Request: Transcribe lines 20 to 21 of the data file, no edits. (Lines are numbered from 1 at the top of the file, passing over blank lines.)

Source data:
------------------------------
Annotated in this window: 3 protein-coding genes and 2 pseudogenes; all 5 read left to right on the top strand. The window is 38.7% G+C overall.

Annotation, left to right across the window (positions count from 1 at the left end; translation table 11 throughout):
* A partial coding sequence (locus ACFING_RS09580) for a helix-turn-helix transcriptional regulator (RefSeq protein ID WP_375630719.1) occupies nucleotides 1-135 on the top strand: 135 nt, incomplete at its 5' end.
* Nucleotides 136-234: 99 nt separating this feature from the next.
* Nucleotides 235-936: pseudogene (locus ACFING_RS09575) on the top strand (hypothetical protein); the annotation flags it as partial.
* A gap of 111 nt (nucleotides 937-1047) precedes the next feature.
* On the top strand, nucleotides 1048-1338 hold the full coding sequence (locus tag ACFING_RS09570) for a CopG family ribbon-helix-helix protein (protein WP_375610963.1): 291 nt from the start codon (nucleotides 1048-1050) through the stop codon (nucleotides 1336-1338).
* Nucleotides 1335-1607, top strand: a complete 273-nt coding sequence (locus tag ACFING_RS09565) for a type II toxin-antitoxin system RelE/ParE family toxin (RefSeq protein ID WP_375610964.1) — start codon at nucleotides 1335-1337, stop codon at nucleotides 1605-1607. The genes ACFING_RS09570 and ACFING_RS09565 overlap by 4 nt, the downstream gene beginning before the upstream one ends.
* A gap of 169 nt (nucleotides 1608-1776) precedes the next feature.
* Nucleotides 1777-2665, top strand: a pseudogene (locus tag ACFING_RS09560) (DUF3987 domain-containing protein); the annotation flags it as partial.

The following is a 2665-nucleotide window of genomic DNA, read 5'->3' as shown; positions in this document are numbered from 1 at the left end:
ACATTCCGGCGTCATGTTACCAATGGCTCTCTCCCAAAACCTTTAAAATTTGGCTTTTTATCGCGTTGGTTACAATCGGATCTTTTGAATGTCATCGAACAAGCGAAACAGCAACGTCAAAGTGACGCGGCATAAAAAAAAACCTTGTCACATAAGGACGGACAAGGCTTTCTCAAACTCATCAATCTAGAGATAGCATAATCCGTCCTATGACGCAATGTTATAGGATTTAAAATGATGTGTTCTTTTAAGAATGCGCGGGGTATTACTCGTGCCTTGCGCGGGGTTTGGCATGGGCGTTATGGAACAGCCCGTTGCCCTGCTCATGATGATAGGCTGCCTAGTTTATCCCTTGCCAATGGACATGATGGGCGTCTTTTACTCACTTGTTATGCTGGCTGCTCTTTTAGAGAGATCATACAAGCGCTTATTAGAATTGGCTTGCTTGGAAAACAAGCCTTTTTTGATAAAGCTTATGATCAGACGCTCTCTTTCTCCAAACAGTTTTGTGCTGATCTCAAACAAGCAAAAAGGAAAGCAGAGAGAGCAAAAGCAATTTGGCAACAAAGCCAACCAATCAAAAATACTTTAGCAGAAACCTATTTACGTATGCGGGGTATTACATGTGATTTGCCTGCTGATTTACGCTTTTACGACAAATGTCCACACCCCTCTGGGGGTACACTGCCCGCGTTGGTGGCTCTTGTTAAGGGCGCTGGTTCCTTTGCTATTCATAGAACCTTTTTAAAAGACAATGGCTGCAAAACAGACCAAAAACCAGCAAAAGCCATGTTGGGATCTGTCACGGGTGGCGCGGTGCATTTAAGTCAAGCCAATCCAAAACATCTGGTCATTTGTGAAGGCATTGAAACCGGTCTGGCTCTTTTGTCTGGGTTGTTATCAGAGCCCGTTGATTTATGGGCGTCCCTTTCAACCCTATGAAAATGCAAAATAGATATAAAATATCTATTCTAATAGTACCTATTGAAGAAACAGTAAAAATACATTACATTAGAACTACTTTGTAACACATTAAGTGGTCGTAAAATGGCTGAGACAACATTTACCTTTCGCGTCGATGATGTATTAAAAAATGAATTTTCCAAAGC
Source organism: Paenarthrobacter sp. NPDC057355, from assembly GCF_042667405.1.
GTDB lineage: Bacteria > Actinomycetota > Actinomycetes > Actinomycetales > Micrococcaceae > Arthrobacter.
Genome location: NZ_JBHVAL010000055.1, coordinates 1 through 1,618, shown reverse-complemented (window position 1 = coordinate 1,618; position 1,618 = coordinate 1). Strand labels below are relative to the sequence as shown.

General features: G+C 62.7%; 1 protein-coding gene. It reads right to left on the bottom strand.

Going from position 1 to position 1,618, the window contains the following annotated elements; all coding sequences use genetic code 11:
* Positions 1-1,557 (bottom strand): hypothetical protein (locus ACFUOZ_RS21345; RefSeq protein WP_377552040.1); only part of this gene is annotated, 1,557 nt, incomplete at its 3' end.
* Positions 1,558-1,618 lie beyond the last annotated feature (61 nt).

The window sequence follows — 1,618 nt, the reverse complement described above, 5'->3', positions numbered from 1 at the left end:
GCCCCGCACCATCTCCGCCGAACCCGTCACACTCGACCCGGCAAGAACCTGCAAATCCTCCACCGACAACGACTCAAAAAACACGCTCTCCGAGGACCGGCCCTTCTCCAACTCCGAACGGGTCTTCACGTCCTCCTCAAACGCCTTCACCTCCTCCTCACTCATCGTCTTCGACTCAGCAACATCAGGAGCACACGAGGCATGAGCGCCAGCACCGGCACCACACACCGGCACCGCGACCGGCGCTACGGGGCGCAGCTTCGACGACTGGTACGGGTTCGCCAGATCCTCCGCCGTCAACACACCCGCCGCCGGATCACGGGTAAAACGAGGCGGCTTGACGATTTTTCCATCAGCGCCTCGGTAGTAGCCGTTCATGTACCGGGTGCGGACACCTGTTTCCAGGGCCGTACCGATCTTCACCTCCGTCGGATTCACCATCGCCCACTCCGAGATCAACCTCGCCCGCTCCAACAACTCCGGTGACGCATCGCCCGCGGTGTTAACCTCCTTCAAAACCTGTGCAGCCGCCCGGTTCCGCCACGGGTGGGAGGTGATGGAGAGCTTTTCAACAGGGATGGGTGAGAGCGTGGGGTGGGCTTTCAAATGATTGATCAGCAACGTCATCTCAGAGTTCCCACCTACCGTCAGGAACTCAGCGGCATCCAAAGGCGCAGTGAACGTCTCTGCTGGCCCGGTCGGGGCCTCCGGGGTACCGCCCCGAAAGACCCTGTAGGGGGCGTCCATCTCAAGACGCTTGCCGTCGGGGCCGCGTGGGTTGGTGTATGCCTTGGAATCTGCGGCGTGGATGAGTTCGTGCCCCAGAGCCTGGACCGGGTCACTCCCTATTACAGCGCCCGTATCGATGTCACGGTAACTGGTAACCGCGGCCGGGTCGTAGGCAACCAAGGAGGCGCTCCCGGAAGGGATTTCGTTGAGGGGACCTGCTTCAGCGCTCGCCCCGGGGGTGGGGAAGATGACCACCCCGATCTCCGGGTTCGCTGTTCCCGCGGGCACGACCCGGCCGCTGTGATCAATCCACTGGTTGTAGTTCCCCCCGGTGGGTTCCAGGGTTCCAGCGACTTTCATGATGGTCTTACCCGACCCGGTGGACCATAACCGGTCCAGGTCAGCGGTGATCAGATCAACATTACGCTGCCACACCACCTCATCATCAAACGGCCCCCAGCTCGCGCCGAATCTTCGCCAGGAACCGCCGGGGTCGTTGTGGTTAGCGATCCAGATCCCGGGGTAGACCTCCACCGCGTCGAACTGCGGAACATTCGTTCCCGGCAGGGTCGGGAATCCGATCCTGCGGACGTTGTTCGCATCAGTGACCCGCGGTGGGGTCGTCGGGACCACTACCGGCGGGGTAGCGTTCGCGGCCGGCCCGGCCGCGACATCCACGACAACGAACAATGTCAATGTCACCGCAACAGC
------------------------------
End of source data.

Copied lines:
The window sequence follows — 1,618 nt, the reverse complement described above, 5'->3', positions numbered from 1 at the left end:
GCCCCGCACCATCTCCGCCGAACCCGTCACACTCGACCCGGCAAGAACCTGCAAATCCTCCACCGACAACGACTCAAAAAACACGCTCTCCGAGGACCGGCCCTTCTCCAACTCCGAACGGGTCTTCACGTCCTCCTCAAACGCCTTCACCTCCTCCTCACTCATCGTCTTCGACTCAGCAACATCAGGAGCACACGAGGCATGAGCGCCAGCACCGGCACCACACACCGGCACCGCGACCGGCGCTACGGGGCGCAGCTTCGACGACTGGTACGGGTTCGCCAGATCCTCCGCCGTCAACACACCCGCCGCCGGATCACGGGTAAAACGAGGCGGCTTGACGATTTTTCCATCAGCGCCTCGGTAGTAGCCGTTCATGTACCGGGTGCGGACACCTGTTTCCAGGGCCGTACCGATCTTCACCTCCGTCGGATTCACCATCGCCCACTCCGAGATCAACCTCGCCCGCTCCAACAACTCCGGTGACGCATCGCCCGCGGTGTTAACCTCCTTCAAAACCTGTGCAGCCGCCCGGTTCCGCCACGGGTGGGAGGTGATGGAGAGCTTTTCAACAGGGATGGGTGAGAGCGTGGGGTGGGCTTTCAAATGATTGATCAGCAACGTCATCTCAGAGTTCCCACCTACCGTCAGGAACTCAGCGGCATCCAAAGGCGCAGTGAACGTCTCTGCTGGCCCGGTCGGGGCCTCCGGGGTACCGCCCCGAAAGACCCTGTAGGGGGCGTCCATCTCAAGACGCTTGCCGTCGGGGCCGCGTGGGTTGGTGTATGCCTTGGAATCTGCGGCGTGGATGAGTTCGTGCCCCAGAGCCTGGACCGGGTCACTCCCTATTACAGCGCCCGTATCGATGTCACGGTAACTGGTAACCGCGGCCGGGTCGTAGGCAACCAAGGAGGCGCTCCCGGAAGGGATTTCGTTGAGGGGACCTGCTTCAGCGCTCGCCCCGGGGGTGGGGAAGATGACCACCCCGATCTCCGGGTTCGCTGTTCCCGCGGGCACGACCCGGCCGCTGTGATCAATCCACTGGTTGTAGTTCCCCCCGGTGGGTTCCAGGGTTCCAGCGACTTTCATGATGGTCTTACCCGACCCGGTGGACCATAACCGGTCCAGGTCAGCGGTGATCAGATCAACATTACGCTGCCACACCACCTCATCATCAAACGGCCCCCAGCTCGCGCCGAATCTTCGCCAGGAACCGCCGGGGTCGTTGTGGTTAGCGATCCAGATCCCGGGGTAGACCTCCACCGCGTCGAACTGCGGAACATTCGTTCCCGGCAGGGTCGGGAATCCGATCCTGCGGACGTTGTTCGCATCAGTGACCCGCGGTGGGGTCGTCGGGACCACTACCGGCGGGGTAGCGTTCGCGGCCGGCCCGGCCGCGACATCCACGACAACGAACAATGTCAATGTCACCGCAACAGC